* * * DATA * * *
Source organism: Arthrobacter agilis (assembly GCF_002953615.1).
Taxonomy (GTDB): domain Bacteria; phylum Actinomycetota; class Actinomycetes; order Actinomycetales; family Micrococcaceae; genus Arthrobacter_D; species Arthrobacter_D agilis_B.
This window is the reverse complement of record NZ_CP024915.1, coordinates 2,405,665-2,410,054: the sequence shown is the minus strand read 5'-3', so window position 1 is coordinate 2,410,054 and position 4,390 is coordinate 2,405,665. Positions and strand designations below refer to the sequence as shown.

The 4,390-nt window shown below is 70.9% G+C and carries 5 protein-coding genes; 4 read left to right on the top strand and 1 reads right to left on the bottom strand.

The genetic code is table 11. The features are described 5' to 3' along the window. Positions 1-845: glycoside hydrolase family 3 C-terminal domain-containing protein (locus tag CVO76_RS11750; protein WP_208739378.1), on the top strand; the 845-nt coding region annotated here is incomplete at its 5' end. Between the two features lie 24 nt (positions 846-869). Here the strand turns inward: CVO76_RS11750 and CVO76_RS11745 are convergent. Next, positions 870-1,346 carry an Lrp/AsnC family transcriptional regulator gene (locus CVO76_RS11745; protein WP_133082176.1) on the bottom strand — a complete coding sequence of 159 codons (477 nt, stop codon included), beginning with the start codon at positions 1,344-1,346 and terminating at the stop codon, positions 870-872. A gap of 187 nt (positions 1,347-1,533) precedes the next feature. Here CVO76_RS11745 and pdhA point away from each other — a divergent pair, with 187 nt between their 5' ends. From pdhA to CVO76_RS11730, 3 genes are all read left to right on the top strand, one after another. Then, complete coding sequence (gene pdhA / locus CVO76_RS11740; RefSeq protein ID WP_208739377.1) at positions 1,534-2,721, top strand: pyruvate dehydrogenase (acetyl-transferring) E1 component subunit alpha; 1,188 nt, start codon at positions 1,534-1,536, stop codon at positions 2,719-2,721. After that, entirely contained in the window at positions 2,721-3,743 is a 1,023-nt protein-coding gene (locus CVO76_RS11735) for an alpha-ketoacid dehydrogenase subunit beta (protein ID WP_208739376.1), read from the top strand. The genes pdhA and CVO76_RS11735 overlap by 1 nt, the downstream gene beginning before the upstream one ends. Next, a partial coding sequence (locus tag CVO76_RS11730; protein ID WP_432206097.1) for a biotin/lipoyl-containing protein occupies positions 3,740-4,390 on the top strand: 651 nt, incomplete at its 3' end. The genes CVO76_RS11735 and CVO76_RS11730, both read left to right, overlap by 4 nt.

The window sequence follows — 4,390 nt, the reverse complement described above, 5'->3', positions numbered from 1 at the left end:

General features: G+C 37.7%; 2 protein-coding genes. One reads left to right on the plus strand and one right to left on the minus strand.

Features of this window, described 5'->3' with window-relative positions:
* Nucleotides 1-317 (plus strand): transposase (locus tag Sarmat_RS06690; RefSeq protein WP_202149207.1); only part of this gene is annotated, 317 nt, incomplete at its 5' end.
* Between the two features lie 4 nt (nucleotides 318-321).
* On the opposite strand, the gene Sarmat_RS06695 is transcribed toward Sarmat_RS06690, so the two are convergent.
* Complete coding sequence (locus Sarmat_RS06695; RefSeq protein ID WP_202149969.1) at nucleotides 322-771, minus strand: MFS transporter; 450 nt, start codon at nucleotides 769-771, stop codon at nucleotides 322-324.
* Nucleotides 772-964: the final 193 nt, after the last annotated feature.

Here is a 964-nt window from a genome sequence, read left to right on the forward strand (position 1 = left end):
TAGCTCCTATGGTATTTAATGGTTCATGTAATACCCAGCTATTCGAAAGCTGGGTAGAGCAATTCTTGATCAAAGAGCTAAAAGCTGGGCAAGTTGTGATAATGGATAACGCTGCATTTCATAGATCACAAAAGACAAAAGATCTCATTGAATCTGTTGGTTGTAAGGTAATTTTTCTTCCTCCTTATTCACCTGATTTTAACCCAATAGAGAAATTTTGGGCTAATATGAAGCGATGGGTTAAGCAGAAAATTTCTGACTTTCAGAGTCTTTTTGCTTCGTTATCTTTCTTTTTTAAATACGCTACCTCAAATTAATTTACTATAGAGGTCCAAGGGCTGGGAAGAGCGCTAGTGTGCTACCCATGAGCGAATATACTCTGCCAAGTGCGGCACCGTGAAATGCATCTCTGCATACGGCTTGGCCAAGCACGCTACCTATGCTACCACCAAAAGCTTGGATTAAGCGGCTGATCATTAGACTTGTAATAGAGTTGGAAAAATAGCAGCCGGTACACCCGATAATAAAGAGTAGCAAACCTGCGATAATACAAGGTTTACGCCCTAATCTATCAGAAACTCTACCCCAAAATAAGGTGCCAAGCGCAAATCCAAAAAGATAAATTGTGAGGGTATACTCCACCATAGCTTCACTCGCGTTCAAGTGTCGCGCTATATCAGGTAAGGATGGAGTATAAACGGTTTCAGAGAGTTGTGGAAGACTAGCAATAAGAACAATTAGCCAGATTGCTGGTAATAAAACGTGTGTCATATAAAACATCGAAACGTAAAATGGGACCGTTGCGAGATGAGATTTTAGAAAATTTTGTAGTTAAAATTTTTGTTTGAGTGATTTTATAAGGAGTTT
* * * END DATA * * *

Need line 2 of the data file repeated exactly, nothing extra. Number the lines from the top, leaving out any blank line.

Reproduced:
Taxonomy (GTDB): domain Bacteria; phylum Actinomycetota; class Actinomycetes; order Actinomycetales; family Micrococcaceae; genus Arthrobacter_D; species Arthrobacter_D agilis_B.